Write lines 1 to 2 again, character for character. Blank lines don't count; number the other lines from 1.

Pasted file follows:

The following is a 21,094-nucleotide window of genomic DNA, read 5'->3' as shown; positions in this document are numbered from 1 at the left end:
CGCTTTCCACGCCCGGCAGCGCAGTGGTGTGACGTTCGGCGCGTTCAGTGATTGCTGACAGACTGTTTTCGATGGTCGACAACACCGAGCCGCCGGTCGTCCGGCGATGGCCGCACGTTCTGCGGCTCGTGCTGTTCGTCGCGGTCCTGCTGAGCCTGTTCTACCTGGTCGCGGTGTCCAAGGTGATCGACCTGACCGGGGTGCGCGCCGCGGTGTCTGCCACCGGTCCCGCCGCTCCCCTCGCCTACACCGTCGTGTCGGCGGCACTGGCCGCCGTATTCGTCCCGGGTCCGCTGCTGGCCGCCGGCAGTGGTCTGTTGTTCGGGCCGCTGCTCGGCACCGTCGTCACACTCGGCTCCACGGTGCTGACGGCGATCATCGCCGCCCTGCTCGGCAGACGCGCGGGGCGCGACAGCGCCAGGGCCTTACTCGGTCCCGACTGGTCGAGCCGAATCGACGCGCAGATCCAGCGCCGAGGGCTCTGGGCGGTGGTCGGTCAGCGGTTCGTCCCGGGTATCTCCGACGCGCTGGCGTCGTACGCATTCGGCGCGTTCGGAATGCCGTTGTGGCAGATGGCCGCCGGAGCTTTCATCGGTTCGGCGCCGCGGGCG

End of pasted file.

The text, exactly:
The following is a 21,094-nucleotide window of genomic DNA, read 5'->3' as shown; positions in this document are numbered from 1 at the left end:
CGCTTTCCACGCCCGGCAGCGCAGTGGTGTGACGTTCGGCGCGTTCAGTGATTGCTGACAGACTGTTTTCGATGGTCGACAACACCGAGCCGCCGGTCGTCCGGCGATGGCCGCACGTTCTGCGGCTCGTGCTGTTCGTCGCGGTCCTGCTGAGCCTGTTCTACCTGGTCGCGGTGTCCAAGGTGATCGACCTGACCGGGGTGCGCGCCGCGGTGTCTGCCACCGGTCCCGCCGCTCCCCTCGCCTACACCGTCGTGTCGGCGGCACTGGCCGCCGTATTCGTCCCGGGTCCGCTGCTGGCCGCCGGCAGTGGTCTGTTGTTCGGGCCGCTGCTCGGCACCGTCGTCACACTCGGCTCCACGGTGCTGACGGCGATCATCGCCGCCCTGCTCGGCAGACGCGCGGGGCGCGACAGCGCCAGGGCCTTACTCGGTCCCGACTGGTCGAGCCGAATCGACGCGCAGATCCAGCGCCGAGGGCTCTGGGCGGTGGTCGGTCAGCGGTTCGTCCCGGGTATCTCCGACGCGCTGGCGTCGTACGCATTCGGCGCGTTCGGAATGCCGTTGTGGCAGATGGCCGCCGGAGCTTTCATCGGTTCGGCGCCGCGGGCG